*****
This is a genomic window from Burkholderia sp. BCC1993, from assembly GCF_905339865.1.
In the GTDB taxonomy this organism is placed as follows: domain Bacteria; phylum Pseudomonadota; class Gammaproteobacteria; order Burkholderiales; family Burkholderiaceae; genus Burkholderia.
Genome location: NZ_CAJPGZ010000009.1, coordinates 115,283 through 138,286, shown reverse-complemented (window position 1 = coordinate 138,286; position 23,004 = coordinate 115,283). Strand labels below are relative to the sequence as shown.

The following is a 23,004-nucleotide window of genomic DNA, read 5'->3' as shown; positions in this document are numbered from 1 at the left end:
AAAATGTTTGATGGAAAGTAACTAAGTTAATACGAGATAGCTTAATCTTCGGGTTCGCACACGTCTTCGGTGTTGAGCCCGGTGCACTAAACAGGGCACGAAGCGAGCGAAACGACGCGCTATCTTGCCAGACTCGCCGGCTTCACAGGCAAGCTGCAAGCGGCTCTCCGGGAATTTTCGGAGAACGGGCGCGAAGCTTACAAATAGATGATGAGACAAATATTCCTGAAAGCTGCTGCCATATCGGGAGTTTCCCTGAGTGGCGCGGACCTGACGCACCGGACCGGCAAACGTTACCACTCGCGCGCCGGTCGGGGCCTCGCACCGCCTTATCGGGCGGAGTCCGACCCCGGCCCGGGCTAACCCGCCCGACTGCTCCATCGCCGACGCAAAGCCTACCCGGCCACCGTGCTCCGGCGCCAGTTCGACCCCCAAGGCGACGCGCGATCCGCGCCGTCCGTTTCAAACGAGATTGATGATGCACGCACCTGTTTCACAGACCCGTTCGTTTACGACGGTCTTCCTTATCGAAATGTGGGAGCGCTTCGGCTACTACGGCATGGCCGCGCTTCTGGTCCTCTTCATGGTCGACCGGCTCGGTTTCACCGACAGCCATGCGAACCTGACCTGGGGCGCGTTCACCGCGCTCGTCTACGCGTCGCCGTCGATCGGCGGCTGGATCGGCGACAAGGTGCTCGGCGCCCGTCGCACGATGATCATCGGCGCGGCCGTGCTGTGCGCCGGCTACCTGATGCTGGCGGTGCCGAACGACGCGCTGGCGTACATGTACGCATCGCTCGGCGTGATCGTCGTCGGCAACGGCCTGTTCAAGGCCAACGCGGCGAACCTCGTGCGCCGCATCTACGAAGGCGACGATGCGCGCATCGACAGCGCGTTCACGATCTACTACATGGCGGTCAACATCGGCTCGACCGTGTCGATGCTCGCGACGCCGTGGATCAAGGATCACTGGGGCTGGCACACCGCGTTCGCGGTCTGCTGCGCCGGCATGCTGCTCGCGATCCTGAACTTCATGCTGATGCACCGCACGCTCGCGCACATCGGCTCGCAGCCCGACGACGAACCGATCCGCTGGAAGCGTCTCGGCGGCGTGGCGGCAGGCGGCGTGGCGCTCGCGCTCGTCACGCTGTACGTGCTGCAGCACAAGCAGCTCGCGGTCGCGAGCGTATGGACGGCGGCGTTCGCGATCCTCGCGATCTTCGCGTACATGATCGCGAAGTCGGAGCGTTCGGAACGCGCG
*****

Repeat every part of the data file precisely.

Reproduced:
This is a genomic window from Burkholderia sp. BCC1993, from assembly GCF_905339865.1.
In the GTDB taxonomy this organism is placed as follows: domain Bacteria; phylum Pseudomonadota; class Gammaproteobacteria; order Burkholderiales; family Burkholderiaceae; genus Burkholderia.
Genome location: NZ_CAJPGZ010000009.1, coordinates 115,283 through 138,286, shown reverse-complemented (window position 1 = coordinate 138,286; position 23,004 = coordinate 115,283). Strand labels below are relative to the sequence as shown.

The following is a 23,004-nucleotide window of genomic DNA, read 5'->3' as shown; positions in this document are numbered from 1 at the left end:
AAAATGTTTGATGGAAAGTAACTAAGTTAATACGAGATAGCTTAATCTTCGGGTTCGCACACGTCTTCGGTGTTGAGCCCGGTGCACTAAACAGGGCACGAAGCGAGCGAAACGACGCGCTATCTTGCCAGACTCGCCGGCTTCACAGGCAAGCTGCAAGCGGCTCTCCGGGAATTTTCGGAGAACGGGCGCGAAGCTTACAAATAGATGATGAGACAAATATTCCTGAAAGCTGCTGCCATATCGGGAGTTTCCCTGAGTGGCGCGGACCTGACGCACCGGACCGGCAAACGTTACCACTCGCGCGCCGGTCGGGGCCTCGCACCGCCTTATCGGGCGGAGTCCGACCCCGGCCCGGGCTAACCCGCCCGACTGCTCCATCGCCGACGCAAAGCCTACCCGGCCACCGTGCTCCGGCGCCAGTTCGACCCCCAAGGCGACGCGCGATCCGCGCCGTCCGTTTCAAACGAGATTGATGATGCACGCACCTGTTTCACAGACCCGTTCGTTTACGACGGTCTTCCTTATCGAAATGTGGGAGCGCTTCGGCTACTACGGCATGGCCGCGCTTCTGGTCCTCTTCATGGTCGACCGGCTCGGTTTCACCGACAGCCATGCGAACCTGACCTGGGGCGCGTTCACCGCGCTCGTCTACGCGTCGCCGTCGATCGGCGGCTGGATCGGCGACAAGGTGCTCGGCGCCCGTCGCACGATGATCATCGGCGCGGCCGTGCTGTGCGCCGGCTACCTGATGCTGGCGGTGCCGAACGACGCGCTGGCGTACATGTACGCATCGCTCGGCGTGATCGTCGTCGGCAACGGCCTGTTCAAGGCCAACGCGGCGAACCTCGTGCGCCGCATCTACGAAGGCGACGATGCGCGCATCGACAGCGCGTTCACGATCTACTACATGGCGGTCAACATCGGCTCGACCGTGTCGATGCTCGCGACGCCGTGGATCAAGGATCACTGGGGCTGGCACACCGCGTTCGCGGTCTGCTGCGCCGGCATGCTGCTCGCGATCCTGAACTTCATGCTGATGCACCGCACGCTCGCGCACATCGGCTCGCAGCCCGACGACGAACCGATCCGCTGGAAGCGTCTCGGCGGCGTGGCGGCAGGCGGCGTGGCGCTCGCGCTCGTCACGCTGTACGTGCTGCAGCACAAGCAGCTCGCGGTCGCGAGCGTATGGACGGCGGCGTTCGCGATCCTCGCGATCTTCGCGTACATGATCGCGAAGTCGGAGCGTTCGGAACGCGCG